Introductory Laboratory Apparatus

Apparatus Title: LED Laboratory and Demonstration Device (LED-LDD)


By exploring the changes in light emission of LEDs as a function of the applied voltage students can learn about energy bands in solids and determine Planck's constant. With this Device students can explore these phenomena or instructors can demonstrate them.

Sketch of the apparatus


By exploring the changes in light emission of Light Emitting Diodes (LEDs) as a function of the applied voltage students can learn about energy bands and gaps in solids and determine a value of Planck's constant. The LED Laboratory and Demonstration Device provides a convenient tool for students to explore these phenomenon or for instructors to demonstrate them to classes. This device can hold up to six different LED's and/or small incandescent light bulbs. A switch allows users to select one of the light sources for experimentation. A digital voltmeter with a large LED display provides a clear view of the readings in a medium-sized classroom. The integrated design makes the unit easy to set up the lab and durable for students' use. This easy-to-use device can often make experiments go smoothly and students can be more focused on the physics content of the lab rather than on the hassles of performing the lab.

This instrument provides the basic functions for experiments with LED's including an adjustable power supply (0 - 7.0 V, 200 mA Max) with a current limiter (needed for control the non-linear behavior of LED's), a digital voltmeter to measure the voltage across the LED, and easy selection/comparison of different LED's.

The instrument is built in a box of 0.25m x 0.20m x 0.10m with a tilted top panel. On the panel are a four-digit LED display for showing the results of the embedded digital volt-meter, an array of six LED/light-bulb holders which are connected to a rotary selector, two output voltage adjustment knobs (coarse and fine). Two AC-DC adapters (9 V 300 mA) are required for operation of this unit. An auxiliary voltage out-put channel is designed with two banana connectors on the back. This gives the flexibility to use this unit in other experiments (e.g. using LED's that cannot be placed on this instrument) and can provide an easy link to share the signal with other instruments such as computer sensors.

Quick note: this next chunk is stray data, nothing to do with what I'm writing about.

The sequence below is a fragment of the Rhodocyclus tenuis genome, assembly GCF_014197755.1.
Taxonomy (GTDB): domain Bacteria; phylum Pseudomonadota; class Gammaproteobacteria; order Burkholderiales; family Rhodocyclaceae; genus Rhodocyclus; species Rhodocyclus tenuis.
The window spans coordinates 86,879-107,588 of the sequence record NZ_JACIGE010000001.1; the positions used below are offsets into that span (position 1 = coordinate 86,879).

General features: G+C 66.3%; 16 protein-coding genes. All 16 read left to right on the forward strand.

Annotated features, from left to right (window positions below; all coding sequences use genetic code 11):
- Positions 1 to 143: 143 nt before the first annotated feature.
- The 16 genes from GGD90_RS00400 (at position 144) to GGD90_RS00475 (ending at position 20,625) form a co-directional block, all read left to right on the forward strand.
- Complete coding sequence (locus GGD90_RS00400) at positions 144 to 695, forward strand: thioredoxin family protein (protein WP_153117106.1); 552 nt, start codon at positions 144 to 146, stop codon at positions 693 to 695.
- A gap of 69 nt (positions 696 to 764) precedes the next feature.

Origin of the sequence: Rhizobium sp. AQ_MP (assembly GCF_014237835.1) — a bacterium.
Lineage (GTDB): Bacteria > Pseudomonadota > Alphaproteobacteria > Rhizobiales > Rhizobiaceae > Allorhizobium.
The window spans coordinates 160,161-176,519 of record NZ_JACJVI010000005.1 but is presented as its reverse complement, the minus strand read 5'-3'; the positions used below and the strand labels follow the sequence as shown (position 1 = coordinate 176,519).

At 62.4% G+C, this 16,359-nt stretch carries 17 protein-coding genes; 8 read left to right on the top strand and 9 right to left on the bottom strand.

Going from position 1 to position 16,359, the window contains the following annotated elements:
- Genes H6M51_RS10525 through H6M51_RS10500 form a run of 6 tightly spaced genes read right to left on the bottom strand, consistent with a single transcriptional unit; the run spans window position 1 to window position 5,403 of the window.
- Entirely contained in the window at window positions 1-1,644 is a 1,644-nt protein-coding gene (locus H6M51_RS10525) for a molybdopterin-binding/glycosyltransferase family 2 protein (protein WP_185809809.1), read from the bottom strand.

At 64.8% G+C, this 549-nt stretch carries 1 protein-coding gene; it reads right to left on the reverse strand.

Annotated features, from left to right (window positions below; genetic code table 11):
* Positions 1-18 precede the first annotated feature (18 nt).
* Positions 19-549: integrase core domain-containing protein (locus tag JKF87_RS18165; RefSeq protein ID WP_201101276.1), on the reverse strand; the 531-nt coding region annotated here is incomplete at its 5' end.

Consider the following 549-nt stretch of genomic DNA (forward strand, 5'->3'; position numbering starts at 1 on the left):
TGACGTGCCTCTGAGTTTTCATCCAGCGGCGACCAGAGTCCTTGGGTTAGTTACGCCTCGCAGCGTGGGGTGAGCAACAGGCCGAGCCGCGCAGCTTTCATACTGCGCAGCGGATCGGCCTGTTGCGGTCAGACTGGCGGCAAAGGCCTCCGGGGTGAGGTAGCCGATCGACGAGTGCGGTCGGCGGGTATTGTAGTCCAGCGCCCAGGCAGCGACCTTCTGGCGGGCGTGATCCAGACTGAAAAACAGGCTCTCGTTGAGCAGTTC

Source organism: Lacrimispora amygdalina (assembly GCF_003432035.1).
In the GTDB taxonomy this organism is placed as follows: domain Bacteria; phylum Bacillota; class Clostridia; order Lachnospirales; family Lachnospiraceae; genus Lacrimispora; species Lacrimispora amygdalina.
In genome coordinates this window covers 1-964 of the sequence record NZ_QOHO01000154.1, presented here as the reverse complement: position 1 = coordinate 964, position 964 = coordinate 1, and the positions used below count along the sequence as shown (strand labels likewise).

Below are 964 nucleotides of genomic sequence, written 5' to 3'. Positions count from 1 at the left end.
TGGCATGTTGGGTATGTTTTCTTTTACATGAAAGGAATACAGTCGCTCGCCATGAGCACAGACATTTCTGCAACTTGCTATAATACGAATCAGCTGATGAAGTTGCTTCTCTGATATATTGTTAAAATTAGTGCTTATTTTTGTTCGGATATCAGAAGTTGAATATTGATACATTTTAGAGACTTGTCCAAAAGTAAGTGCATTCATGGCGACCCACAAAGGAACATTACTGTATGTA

This device can be used at several different levels of sophistication, depending on the additional equipment available and the goals of the experiment. For an exploration of the difference between LEDs and incandescent light sources students can place LEDs in each of the sockets. Inserting the LEDs in the order of the spectral colors (red in the first socket, up to blue in the last) students can quickly and dramatically see that the threshold voltage for light emission is related to the color of light emitted. When the red LED turns on, they switch to the next (say, yellow). It is not on, but a small increase in voltage turns it on. The pattern continues through the blue LED which turns on at a considerably higher voltage than the red one. (We recommend using LEDs with clear plastic covers so that the students can see that the color comes from the solid inside and not from a filter.) The students can then repeat the experiment with small Christmas lights. Here threshold voltage does not depend on color and the students see that the two light emission processes are the result of different physical phenomena.

Measurement of Planck's Constant is possible in several ways. In the simplest mode the students increase the voltage while visually observing the light emission from the LED. They record the threshold voltage for each LED and view the spectrum of the LED with a simple spectroscope. Plotting threshold voltage vs. frequency of peak light output provides a value of h/e. Previous published descriptions1,2 of this method have used the current through the LED to determine the threshold. This approach has been criticized has not being entirely accurate.3,4 In our method we focus on the light emitted and thus emphasize the quantum nature of the LED. It is a good approximation and provides rather good results.

A greater degree of accuracy can be obtained by using a photometer such as the Pasco 9152A. With this measurement the students do not need to rely on their judgement about when the LED turns on. Further, infrared LEDs can be included in the measurement, and the experiment can be completed with turning out the room lights.

Finally, students can complete the experiment using computer-based measurement. A light sensor is placed over the LED and a voltage measurement is taken from the external output terminals. A graph of the voltage vs. light intensity provides a clear indication of the behavior of an LED as a function of voltage. Some sample data taken by a student are shown in Figure 1

The Device has been built with a large voltage display so that it is useable for a demonstration in a classroom. For medium sized classes the students can see the voltage reading and the LEDs directly. For larger classes a video camera and large screen projection will make the experiment visible. An instructor can also use the optics of an overhead projector (with the lamp turned off).